Reflecting on Scottish Mills Weekend 2022

Share on:

As SPAB Scotland prepares for another fantastic Scottish Mills Weekend this May, we’re looking back on some of the wonderful mills featured in last year’s event.

Over the weekend we visited a range of fascinating mills, including special access to sites around Blairgowrie which aren’t usually open to the public. We also held an exhibition of some stunning posters designed by SPAB Scotland committee member Brigit Luffingham, which you can explore below. 

One of the featured mills was the Ardverikie Estate Sawmill, an interesting mill which is now accessible as an interpretive reconstruction based at the Highland Folk Museum in Newtonmore. In 1991, after falling into disrepair, it was offered to the museum, with the water wheel and lade forming the basis of the timber reconstruction due to the dilapidation of the rest of the building. While repairs are still needed to the waterwheel, it is an important survival and shows that an innovative approach to the restoration of a site can have value when other options are not available.

Mark Watson also led a tour of the impressive Stanley Mills on the River Tay. This is a site that manufactured textiles from the 18th century right up to 1989, with the mills adapting over time due to changes in technology and production. Some of the mill buildings have been altered or lost over the years, however what remains alongside the archaeological record, provides a fascinating insight into the changes in industry over the centuries. For example, there are a variety of wheel pits, cast iron columns and early examples of fire prevention methods in evidence.

A group of SPAB delegates gathered on a bridge outside Stanley mills, overlooking the River Tay.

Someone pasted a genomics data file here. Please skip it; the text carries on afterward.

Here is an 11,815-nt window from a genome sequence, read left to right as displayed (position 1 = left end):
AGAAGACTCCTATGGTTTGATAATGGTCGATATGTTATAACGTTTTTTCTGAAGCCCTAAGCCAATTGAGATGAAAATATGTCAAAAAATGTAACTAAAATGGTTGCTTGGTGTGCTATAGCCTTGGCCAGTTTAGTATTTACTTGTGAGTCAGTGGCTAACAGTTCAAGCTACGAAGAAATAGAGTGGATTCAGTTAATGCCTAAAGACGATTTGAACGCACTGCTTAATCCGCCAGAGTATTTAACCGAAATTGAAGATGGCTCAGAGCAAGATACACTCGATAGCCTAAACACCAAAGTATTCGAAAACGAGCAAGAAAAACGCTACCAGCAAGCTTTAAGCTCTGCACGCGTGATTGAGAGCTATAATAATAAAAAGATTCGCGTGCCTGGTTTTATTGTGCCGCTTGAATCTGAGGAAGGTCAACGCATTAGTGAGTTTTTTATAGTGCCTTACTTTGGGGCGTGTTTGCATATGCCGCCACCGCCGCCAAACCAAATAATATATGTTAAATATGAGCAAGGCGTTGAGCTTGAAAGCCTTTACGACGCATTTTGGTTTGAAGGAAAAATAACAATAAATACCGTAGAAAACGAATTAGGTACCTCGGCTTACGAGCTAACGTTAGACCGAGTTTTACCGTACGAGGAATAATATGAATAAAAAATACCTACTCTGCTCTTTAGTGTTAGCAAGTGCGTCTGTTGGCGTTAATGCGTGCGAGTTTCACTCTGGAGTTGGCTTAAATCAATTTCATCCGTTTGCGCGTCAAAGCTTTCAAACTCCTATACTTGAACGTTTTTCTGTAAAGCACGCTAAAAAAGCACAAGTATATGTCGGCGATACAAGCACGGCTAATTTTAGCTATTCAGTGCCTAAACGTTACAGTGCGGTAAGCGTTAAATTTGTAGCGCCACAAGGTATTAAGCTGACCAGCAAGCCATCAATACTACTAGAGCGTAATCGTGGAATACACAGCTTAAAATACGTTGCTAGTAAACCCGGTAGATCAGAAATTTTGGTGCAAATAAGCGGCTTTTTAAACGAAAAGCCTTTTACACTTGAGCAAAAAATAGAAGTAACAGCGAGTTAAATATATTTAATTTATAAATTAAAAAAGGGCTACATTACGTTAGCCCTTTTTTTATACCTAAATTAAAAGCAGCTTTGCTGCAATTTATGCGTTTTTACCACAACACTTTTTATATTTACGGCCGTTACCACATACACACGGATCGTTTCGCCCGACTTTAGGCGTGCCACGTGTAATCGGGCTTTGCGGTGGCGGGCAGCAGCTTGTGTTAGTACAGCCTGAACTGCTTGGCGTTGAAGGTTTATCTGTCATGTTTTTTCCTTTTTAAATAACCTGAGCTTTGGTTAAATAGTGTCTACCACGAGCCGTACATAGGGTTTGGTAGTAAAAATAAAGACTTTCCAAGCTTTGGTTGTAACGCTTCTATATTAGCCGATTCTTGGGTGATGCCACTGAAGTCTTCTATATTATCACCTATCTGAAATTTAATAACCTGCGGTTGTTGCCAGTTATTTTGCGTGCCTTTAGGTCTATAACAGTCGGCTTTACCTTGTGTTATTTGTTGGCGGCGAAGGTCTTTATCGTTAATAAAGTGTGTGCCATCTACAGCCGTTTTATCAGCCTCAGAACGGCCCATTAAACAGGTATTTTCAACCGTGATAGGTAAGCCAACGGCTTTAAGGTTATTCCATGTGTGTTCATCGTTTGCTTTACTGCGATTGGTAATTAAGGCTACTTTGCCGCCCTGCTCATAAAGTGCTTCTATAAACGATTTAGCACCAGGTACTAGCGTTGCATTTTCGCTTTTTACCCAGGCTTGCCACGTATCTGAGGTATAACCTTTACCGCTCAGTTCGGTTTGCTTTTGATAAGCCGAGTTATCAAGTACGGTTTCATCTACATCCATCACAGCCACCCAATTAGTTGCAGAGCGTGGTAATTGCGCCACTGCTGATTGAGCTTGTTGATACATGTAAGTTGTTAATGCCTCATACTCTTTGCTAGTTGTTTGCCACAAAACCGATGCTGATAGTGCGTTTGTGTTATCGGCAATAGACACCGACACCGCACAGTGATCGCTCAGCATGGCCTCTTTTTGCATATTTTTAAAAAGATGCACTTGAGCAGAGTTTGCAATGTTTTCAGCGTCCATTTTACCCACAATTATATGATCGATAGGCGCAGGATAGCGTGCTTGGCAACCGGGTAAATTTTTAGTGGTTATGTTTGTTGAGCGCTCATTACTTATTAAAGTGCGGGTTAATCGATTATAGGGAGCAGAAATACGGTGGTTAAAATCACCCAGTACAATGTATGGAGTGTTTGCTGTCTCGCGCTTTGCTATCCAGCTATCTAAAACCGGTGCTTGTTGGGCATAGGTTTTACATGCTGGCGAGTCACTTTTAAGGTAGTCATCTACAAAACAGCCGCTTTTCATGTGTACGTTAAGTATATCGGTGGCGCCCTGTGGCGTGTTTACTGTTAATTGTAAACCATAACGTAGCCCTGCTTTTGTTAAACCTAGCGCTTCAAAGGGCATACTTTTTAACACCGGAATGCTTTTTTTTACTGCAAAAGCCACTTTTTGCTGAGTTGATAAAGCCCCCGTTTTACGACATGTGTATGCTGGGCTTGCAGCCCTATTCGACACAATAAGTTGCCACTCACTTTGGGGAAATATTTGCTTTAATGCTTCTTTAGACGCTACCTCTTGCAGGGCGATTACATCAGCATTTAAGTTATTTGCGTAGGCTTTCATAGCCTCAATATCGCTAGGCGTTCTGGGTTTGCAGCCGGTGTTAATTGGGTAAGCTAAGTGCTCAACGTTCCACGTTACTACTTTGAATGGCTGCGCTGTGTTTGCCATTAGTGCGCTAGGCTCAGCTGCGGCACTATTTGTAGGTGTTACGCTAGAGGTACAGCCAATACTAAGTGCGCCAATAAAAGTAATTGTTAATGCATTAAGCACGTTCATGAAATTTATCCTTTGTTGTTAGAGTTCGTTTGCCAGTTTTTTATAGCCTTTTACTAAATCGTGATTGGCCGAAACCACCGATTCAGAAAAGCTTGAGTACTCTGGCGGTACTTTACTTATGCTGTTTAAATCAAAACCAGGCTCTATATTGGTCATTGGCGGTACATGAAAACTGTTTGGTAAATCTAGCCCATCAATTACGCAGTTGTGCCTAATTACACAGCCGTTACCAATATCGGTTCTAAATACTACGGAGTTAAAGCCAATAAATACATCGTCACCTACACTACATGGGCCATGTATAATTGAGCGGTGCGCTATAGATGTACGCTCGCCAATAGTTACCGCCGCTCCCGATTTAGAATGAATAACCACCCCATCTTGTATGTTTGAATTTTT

Our visit to Stanley Mills, on the River Tay. Credit: Tyler Lott Johnston

Another unique style of mill property featured in our exhibition was the 18th Century Preston Mill, which was in use right up till 1959. The machinery has been updated over the years, and in 2018 a functioning waterwheel was replaced to allow for its use in practical demonstrations. It is set apart by its distinct and appealing aesthetic, with its construction of coursed rubble with a pantile roof and exterior kiln.

The last water-powered mill to be built in Scotland is John O’Groats Mill, which was operational between 1901-2001. It still contains a very complete set of machinery, which allows for a great deal to be learned from the site about this type of cornmill. In exciting news, the mill has recently been awarded £1.5million from the Scottish Government's Regeneration Capital Grant Fund. This is a wonderful opportunity to repair the mill, and restore its importance at the heart of the local community, with the inclusion of a purpose built community space.

Sadly, many of these buildings now require extra care and attention to ensure their ongoing survival, so raising awareness is vital. Events like the Mills Weekend will hopefully encourage more engagement and collaboration - as one attendee told us, “I can see this leading to interesting projects in the future”.

A group of SPAB Scotland Mills Weekend delegates cheering outside a mill.
Scottish Mills Weekend delegates. Credit: Perth and Kinross Heritage Trust.

The weekend was a great success and gave SPAB Scotland and our friends at the Perth and Kinross Heritage Trust a fantastic opportunity to celebrate the range of mills and mill architecture in Scotland.

It was also a fantastic opportunity for mill owners, workers and other interested parties to network and share ideas and advice. As one delegate told us, “it was a very memorable and interesting couple of days. I am sure all who attended will treasure the memory!”.

We’re delighted to say that Scottish Mills Weekend will be returning this year on 13 and 14 May. We’ll be publishing the full list of Scottish Mills that can be visited nearer the time, sign up to the SPAB Scotland mailing list so you don’t miss it!

Thank you to all the wonderful speakers, hosts, and everyone who attended this enjoyable and informative weekend. Thanks to Historic Environment Scotland too, for funding the event.

A table of refreshments in front of our exhibition of SPAB Scotland mills posters.

Scottish Mills Weekend exhibition. Credit: Lucy Stewart. 


Article complied by Madeleine Clark, SPAB Scotland Guardian

Get involved